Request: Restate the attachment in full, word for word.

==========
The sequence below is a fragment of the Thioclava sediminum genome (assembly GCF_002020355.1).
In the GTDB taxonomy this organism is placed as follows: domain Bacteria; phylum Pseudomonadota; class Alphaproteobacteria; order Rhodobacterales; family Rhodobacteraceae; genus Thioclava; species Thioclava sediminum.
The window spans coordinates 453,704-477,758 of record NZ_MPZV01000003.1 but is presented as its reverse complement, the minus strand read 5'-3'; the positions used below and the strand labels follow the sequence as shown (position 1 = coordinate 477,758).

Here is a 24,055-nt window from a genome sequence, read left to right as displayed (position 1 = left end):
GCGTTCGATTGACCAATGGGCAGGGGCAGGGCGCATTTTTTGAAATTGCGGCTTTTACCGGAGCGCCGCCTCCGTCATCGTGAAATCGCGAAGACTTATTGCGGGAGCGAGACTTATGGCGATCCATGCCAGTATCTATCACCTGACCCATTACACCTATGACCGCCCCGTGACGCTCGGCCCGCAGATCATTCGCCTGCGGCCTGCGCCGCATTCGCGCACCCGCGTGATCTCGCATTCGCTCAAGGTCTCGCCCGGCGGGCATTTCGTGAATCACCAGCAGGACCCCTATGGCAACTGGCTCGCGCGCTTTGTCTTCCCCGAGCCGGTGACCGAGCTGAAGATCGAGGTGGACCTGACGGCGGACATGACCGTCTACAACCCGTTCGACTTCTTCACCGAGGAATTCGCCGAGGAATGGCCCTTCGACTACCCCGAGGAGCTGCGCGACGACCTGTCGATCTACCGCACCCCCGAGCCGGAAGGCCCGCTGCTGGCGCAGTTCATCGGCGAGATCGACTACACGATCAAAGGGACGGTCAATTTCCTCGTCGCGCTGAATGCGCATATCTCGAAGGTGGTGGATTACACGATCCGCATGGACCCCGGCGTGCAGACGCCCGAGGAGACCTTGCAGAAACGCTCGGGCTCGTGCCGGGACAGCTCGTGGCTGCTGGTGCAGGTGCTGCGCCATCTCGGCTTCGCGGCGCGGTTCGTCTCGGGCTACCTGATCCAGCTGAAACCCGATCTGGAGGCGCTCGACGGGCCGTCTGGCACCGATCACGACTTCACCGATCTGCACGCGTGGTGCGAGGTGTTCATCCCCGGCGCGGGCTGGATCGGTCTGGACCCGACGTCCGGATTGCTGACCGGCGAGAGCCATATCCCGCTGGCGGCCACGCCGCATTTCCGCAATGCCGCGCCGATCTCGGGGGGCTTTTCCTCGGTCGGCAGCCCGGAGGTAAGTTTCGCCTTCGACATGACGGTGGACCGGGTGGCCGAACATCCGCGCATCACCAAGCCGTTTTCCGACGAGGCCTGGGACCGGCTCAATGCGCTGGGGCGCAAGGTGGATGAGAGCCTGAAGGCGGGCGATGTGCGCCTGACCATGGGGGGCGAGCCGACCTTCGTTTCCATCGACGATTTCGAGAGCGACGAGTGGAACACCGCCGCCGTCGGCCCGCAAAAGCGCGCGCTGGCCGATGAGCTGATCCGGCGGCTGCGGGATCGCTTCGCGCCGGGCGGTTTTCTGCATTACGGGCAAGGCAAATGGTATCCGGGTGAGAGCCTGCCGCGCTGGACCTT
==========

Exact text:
The sequence below is a fragment of the Thioclava sediminum genome (assembly GCF_002020355.1).
In the GTDB taxonomy this organism is placed as follows: domain Bacteria; phylum Pseudomonadota; class Alphaproteobacteria; order Rhodobacterales; family Rhodobacteraceae; genus Thioclava; species Thioclava sediminum.
The window spans coordinates 453,704-477,758 of record NZ_MPZV01000003.1 but is presented as its reverse complement, the minus strand read 5'-3'; the positions used below and the strand labels follow the sequence as shown (position 1 = coordinate 477,758).

Here is a 24,055-nt window from a genome sequence, read left to right as displayed (position 1 = left end):
GCGTTCGATTGACCAATGGGCAGGGGCAGGGCGCATTTTTTGAAATTGCGGCTTTTACCGGAGCGCCGCCTCCGTCATCGTGAAATCGCGAAGACTTATTGCGGGAGCGAGACTTATGGCGATCCATGCCAGTATCTATCACCTGACCCATTACACCTATGACCGCCCCGTGACGCTCGGCCCGCAGATCATTCGCCTGCGGCCTGCGCCGCATTCGCGCACCCGCGTGATCTCGCATTCGCTCAAGGTCTCGCCCGGCGGGCATTTCGTGAATCACCAGCAGGACCCCTATGGCAACTGGCTCGCGCGCTTTGTCTTCCCCGAGCCGGTGACCGAGCTGAAGATCGAGGTGGACCTGACGGCGGACATGACCGTCTACAACCCGTTCGACTTCTTCACCGAGGAATTCGCCGAGGAATGGCCCTTCGACTACCCCGAGGAGCTGCGCGACGACCTGTCGATCTACCGCACCCCCGAGCCGGAAGGCCCGCTGCTGGCGCAGTTCATCGGCGAGATCGACTACACGATCAAAGGGACGGTCAATTTCCTCGTCGCGCTGAATGCGCATATCTCGAAGGTGGTGGATTACACGATCCGCATGGACCCCGGCGTGCAGACGCCCGAGGAGACCTTGCAGAAACGCTCGGGCTCGTGCCGGGACAGCTCGTGGCTGCTGGTGCAGGTGCTGCGCCATCTCGGCTTCGCGGCGCGGTTCGTCTCGGGCTACCTGATCCAGCTGAAACCCGATCTGGAGGCGCTCGACGGGCCGTCTGGCACCGATCACGACTTCACCGATCTGCACGCGTGGTGCGAGGTGTTCATCCCCGGCGCGGGCTGGATCGGTCTGGACCCGACGTCCGGATTGCTGACCGGCGAGAGCCATATCCCGCTGGCGGCCACGCCGCATTTCCGCAATGCCGCGCCGATCTCGGGGGGCTTTTCCTCGGTCGGCAGCCCGGAGGTAAGTTTCGCCTTCGACATGACGGTGGACCGGGTGGCCGAACATCCGCGCATCACCAAGCCGTTTTCCGACGAGGCCTGGGACCGGCTCAATGCGCTGGGGCGCAAGGTGGATGAGAGCCTGAAGGCGGGCGATGTGCGCCTGACCATGGGGGGCGAGCCGACCTTCGTTTCCATCGACGATTTCGAGAGCGACGAGTGGAACACCGCCGCCGTCGGCCCGCAAAAGCGCGCGCTGGCCGATGAGCTGATCCGGCGGCTGCGGGATCGCTTCGCGCCGGGCGGTTTTCTGCATTACGGGCAAGGCAAATGGTATCCGGGTGAGAGCCTGCCGCGCTGGACCTT